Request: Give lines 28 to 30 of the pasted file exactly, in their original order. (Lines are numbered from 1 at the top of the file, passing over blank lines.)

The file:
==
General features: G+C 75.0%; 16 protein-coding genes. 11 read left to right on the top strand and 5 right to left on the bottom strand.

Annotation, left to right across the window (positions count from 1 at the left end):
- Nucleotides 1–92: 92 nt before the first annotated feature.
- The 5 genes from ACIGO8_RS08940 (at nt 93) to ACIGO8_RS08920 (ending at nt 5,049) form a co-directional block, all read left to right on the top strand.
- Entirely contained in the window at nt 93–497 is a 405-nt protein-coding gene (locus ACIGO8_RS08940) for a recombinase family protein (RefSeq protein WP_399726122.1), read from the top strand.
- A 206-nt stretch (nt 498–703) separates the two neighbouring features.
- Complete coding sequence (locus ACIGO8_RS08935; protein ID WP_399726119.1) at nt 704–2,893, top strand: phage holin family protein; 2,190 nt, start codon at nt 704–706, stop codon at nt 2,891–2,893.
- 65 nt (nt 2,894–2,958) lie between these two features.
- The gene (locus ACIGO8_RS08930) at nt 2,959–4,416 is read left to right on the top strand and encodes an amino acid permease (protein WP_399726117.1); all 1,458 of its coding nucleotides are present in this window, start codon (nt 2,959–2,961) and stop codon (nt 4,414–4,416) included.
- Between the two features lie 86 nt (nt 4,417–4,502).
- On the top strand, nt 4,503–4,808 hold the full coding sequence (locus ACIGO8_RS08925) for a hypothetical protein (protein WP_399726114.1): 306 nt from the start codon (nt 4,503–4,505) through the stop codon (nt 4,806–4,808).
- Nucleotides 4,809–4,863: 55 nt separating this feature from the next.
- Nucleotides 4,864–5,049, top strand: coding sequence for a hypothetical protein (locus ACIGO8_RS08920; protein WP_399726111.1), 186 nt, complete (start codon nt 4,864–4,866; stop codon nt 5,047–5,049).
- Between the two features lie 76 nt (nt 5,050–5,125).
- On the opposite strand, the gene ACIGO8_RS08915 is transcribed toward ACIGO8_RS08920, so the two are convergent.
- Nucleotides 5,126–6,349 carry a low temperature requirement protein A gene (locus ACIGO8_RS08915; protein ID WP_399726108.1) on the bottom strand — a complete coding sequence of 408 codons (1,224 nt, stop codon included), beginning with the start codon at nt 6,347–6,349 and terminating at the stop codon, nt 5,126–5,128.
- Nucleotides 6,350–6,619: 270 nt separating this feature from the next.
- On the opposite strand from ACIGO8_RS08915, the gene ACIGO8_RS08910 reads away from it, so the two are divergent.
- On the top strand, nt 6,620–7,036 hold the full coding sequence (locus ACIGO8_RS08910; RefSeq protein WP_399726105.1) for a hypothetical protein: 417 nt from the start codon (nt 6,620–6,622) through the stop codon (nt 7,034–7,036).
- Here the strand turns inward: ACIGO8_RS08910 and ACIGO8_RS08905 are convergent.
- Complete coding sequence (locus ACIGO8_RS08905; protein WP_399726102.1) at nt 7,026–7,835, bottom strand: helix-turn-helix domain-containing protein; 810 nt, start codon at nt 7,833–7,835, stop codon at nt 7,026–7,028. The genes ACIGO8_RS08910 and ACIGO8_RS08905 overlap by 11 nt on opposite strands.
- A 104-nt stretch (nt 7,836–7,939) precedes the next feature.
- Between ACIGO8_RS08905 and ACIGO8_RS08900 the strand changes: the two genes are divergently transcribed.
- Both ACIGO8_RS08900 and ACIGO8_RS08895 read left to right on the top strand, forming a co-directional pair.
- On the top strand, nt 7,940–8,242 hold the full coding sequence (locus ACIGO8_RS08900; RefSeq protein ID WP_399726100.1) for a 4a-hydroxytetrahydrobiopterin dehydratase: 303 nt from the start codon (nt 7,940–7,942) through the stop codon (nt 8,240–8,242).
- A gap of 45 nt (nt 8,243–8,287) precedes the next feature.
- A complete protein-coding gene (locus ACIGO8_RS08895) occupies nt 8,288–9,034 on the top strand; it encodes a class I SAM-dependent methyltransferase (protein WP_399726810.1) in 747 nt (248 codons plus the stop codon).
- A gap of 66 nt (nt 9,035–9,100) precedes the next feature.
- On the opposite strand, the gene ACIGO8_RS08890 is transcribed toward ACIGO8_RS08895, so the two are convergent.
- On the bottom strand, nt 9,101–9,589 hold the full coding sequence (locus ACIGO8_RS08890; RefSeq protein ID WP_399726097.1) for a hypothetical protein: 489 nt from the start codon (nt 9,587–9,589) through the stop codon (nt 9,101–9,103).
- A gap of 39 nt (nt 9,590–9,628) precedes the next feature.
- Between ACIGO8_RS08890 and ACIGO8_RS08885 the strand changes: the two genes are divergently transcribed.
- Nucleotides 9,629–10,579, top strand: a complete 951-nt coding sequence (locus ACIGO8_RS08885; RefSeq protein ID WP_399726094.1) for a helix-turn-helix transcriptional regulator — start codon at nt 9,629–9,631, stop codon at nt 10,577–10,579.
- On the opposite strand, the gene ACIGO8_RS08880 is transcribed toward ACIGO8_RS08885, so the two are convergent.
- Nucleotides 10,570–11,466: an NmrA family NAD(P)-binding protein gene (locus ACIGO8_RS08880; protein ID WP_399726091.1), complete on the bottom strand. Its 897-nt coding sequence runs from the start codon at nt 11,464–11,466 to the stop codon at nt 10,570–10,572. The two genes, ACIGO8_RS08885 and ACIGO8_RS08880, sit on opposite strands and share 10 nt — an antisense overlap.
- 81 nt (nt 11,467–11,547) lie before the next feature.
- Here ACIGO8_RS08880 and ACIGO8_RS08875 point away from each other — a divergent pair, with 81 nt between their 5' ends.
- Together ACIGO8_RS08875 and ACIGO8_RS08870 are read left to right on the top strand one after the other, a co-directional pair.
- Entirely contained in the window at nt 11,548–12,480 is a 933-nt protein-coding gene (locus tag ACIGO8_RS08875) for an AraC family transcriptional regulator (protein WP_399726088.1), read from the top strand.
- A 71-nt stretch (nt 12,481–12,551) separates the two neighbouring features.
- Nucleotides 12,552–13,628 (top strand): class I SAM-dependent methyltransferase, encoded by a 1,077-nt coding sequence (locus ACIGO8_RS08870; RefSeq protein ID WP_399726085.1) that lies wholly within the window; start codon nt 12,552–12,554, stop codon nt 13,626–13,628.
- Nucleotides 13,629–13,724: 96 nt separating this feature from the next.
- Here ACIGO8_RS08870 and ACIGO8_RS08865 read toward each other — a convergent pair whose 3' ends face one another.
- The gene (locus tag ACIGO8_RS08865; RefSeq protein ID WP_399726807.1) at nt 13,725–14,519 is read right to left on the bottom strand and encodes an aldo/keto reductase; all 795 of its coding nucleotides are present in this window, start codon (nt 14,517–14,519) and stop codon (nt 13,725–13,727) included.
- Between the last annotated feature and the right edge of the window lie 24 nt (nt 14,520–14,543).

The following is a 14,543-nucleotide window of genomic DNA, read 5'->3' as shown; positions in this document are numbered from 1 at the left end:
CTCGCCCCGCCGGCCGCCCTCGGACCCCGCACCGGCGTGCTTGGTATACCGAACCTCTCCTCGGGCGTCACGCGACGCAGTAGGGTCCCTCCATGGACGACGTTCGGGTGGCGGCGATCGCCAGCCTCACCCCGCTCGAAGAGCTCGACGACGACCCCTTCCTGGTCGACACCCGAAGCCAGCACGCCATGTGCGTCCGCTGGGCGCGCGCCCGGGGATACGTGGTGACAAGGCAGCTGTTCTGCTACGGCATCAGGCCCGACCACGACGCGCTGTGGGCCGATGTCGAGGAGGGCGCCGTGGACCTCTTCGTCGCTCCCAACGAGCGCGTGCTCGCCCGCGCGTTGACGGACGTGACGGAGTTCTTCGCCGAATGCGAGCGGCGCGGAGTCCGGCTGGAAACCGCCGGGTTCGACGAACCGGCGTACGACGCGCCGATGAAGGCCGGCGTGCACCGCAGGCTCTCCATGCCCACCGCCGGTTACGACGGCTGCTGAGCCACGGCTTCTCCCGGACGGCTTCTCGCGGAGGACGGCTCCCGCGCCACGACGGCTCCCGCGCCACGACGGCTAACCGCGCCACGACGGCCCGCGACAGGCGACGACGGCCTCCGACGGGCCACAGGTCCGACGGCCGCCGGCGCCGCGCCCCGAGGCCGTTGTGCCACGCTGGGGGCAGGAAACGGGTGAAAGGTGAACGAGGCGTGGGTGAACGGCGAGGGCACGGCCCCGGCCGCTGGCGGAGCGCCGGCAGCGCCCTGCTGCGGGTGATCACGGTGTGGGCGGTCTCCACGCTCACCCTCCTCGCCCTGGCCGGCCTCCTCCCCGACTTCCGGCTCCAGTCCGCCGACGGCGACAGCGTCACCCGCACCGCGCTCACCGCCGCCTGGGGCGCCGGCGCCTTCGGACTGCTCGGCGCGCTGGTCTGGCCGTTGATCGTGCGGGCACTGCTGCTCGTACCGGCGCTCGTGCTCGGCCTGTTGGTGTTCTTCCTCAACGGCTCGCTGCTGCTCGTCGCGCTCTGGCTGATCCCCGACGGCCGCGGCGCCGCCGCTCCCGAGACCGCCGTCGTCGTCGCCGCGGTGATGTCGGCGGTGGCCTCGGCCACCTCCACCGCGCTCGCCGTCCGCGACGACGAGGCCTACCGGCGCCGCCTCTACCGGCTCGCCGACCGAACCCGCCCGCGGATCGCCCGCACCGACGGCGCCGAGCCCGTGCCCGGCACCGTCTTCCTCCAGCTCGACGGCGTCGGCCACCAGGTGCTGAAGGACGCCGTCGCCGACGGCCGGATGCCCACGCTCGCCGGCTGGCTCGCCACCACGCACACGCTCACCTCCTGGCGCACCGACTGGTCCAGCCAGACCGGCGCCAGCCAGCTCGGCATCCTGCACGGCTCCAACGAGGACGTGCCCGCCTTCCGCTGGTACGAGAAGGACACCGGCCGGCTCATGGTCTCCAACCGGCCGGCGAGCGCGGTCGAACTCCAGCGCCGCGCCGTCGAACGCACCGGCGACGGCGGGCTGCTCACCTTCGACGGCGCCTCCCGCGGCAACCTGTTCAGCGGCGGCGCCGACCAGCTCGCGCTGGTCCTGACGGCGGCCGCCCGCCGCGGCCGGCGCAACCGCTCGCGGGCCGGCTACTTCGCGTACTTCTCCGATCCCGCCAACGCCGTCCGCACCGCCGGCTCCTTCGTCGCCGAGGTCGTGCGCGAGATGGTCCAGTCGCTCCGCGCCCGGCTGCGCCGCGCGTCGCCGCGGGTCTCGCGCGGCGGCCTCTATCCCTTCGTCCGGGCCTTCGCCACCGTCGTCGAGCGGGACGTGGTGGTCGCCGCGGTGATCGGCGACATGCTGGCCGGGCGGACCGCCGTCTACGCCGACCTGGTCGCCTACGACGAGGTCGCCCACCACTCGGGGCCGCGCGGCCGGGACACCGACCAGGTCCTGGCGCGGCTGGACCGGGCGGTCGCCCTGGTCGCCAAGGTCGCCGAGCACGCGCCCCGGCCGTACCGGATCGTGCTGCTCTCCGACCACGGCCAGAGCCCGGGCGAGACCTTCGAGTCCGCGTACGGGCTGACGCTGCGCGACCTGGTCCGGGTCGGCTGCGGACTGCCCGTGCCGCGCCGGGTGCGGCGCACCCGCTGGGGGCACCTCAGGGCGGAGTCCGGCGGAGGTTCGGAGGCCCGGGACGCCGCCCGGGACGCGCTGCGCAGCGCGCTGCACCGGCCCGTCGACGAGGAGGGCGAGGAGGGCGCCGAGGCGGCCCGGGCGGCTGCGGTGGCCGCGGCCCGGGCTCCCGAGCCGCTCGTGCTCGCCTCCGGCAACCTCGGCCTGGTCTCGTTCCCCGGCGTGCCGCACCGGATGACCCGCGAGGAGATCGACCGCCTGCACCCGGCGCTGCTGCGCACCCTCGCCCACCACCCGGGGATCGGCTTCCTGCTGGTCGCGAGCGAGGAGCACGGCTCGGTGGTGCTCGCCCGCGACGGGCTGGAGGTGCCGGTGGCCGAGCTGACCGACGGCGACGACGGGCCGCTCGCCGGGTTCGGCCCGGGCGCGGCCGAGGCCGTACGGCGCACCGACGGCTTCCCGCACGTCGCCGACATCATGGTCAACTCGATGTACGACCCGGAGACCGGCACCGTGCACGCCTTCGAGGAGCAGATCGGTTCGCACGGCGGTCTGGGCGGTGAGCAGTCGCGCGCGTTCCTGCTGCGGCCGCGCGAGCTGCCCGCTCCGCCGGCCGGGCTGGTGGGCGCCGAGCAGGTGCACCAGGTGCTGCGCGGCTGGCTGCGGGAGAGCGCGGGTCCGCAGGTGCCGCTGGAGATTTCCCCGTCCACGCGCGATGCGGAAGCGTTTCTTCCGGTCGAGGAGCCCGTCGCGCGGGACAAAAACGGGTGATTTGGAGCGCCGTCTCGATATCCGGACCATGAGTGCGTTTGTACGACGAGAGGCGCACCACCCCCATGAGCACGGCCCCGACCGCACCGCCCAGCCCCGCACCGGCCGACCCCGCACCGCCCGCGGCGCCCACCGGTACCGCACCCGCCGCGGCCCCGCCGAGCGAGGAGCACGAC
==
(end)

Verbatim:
- A gap of 66 nt (nt 9,035–9,100) precedes the next feature.
- On the opposite strand, the gene ACIGO8_RS08890 is transcribed toward ACIGO8_RS08895, so the two are convergent.
- On the bottom strand, nt 9,101–9,589 hold the full coding sequence (locus ACIGO8_RS08890; RefSeq protein ID WP_399726097.1) for a hypothetical protein: 489 nt from the start codon (nt 9,587–9,589) through the stop codon (nt 9,101–9,103).